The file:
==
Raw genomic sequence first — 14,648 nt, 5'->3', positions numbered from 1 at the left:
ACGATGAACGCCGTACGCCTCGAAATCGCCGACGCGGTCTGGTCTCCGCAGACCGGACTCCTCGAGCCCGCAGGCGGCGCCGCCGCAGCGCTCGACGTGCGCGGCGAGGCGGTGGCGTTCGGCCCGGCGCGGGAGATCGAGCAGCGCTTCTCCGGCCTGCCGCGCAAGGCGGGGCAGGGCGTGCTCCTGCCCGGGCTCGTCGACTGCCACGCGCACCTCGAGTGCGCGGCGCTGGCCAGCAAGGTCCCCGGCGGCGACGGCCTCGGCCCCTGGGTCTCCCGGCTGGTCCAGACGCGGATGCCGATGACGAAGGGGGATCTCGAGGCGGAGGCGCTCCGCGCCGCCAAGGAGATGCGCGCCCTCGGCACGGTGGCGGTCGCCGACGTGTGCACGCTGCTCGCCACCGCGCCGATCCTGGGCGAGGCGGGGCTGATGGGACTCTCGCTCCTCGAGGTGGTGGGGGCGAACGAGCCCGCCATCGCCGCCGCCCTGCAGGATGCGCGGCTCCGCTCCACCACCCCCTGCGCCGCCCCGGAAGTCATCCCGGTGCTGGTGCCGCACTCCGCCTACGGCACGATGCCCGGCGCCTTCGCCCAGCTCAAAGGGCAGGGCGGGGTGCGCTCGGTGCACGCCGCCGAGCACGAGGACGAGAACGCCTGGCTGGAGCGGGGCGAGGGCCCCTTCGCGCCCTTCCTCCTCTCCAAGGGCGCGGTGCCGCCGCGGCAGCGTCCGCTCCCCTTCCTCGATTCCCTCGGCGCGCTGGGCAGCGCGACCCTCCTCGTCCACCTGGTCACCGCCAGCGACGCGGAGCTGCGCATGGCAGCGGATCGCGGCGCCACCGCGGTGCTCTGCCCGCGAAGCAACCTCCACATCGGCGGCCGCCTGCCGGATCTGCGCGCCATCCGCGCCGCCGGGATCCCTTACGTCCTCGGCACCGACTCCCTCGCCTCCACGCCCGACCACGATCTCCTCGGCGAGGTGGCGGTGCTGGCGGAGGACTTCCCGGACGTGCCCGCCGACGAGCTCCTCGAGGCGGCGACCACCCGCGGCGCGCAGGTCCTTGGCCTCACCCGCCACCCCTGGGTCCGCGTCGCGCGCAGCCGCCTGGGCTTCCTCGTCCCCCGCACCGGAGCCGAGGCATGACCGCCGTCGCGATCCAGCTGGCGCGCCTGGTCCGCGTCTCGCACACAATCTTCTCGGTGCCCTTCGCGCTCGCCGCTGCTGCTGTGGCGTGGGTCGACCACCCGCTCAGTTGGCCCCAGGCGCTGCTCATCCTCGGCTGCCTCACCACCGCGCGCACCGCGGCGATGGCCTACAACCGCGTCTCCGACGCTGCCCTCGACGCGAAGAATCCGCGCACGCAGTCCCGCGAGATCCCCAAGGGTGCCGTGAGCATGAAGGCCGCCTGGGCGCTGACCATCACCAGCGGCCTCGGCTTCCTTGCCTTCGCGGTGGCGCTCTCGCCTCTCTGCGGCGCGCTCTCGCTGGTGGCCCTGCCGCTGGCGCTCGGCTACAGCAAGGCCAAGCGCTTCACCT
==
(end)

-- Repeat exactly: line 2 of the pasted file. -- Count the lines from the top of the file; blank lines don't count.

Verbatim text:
ACGATGAACGCCGTACGCCTCGAAATCGCCGACGCGGTCTGGTCTCCGCAGACCGGACTCCTCGAGCCCGCAGGCGGCGCCGCCGCAGCGCTCGACGTGCGCGGCGAGGCGGTGGCGTTCGGCCCGGCGCGGGAGATCGAGCAGCGCTTCTCCGGCCTGCCGCGCAAGGCGGGGCAGGGCGTGCTCCTGCCCGGGCTCGTCGACTGCCACGCGCACCTCGAGTGCGCGGCGCTGGCCAGCAAGGTCCCCGGCGGCGACGGCCTCGGCCCCTGGGTCTCCCGGCTGGTCCAGACGCGGATGCCGATGACGAAGGGGGATCTCGAGGCGGAGGCGCTCCGCGCCGCCAAGGAGATGCGCGCCCTCGGCACGGTGGCGGTCGCCGACGTGTGCACGCTGCTCGCCACCGCGCCGATCCTGGGCGAGGCGGGGCTGATGGGACTCTCGCTCCTCGAGGTGGTGGGGGCGAACGAGCCCGCCATCGCCGCCGCCCTGCAGGATGCGCGGCTCCGCTCCACCACCCCCTGCGCCGCCCCGGAAGTCATCCCGGTGCTGGTGCCGCACTCCGCCTACGGCACGATGCCCGGCGCCTTCGCCCAGCTCAAAGGGCAGGGCGGGGTGCGCTCGGTGCACGCCGCCGAGCACGAGGACGAGAACGCCTGGCTGGAGCGGGGCGAGGGCCCCTTCGCGCCCTTCCTCCTCTCCAAGGGCGCGGTGCCGCCGCGGCAGCGTCCGCTCCCCTTCCTCGATTCCCTCGGCGCGCTGGGCAGCGCGACCCTCCTCGTCCACCTGGTCACCGCCAGCGACGCGGAGCTGCGCATGGCAGCGGATCGCGGCGCCACCGCGGTGCTCTGCCCGCGAAGCAACCTCCACATCGGCGGCCGCCTGCCGGATCTGCGCGCCATCCGCGCCGCCGGGATCCCTTACGTCCTCGGCACCGACTCCCTCGCCTCCACGCCCGACCACGATCTCCTCGGCGAGGTGGCGGTGCTGGCGGAGGACTTCCCGGACGTGCCCGCCGACGAGCTCCTCGAGGCGGCGACCACCCGCGGCGCGCAGGTCCTTGGCCTCACCCGCCACCCCTGGGTCCGCGTCGCGCGCAGCCGCCTGGGCTTCCTCGTCCCCCGCACCGGAGCCGAGGCATGACCGCCGTCGCGATCCAGCTGGCGCGCCTGGTCCGCGTCTCGCACACAATCTTCTCGGTGCCCTTCGCGCTCGCCGCTGCTGCTGTGGCGTGGGTCGACCACCCGCTCAGTTGGCCCCAGGCGCTGCTCATCCTCGGCTGCCTCACCACCGCGCGCACCGCGGCGATGGCCTACAACCGCGTCTCCGACGCTGCCCTCGACGCGAAGAATCCGCGCACGCAGTCCCGCGAGATCCCCAAGGGTGCCGTGAGCATGAAGGCCGCCTGGGCGCTGACCATCACCAGCGGCCTCGGCTTCCTTGCCTTCGCGGTGGCGCTCTCGCCTCTCTGCGGCGCGCTCTCGCTGGTGGCCCTGCCGCTGGCGCTCGGCTACAGCAAGGCCAAGCGCTTCACCT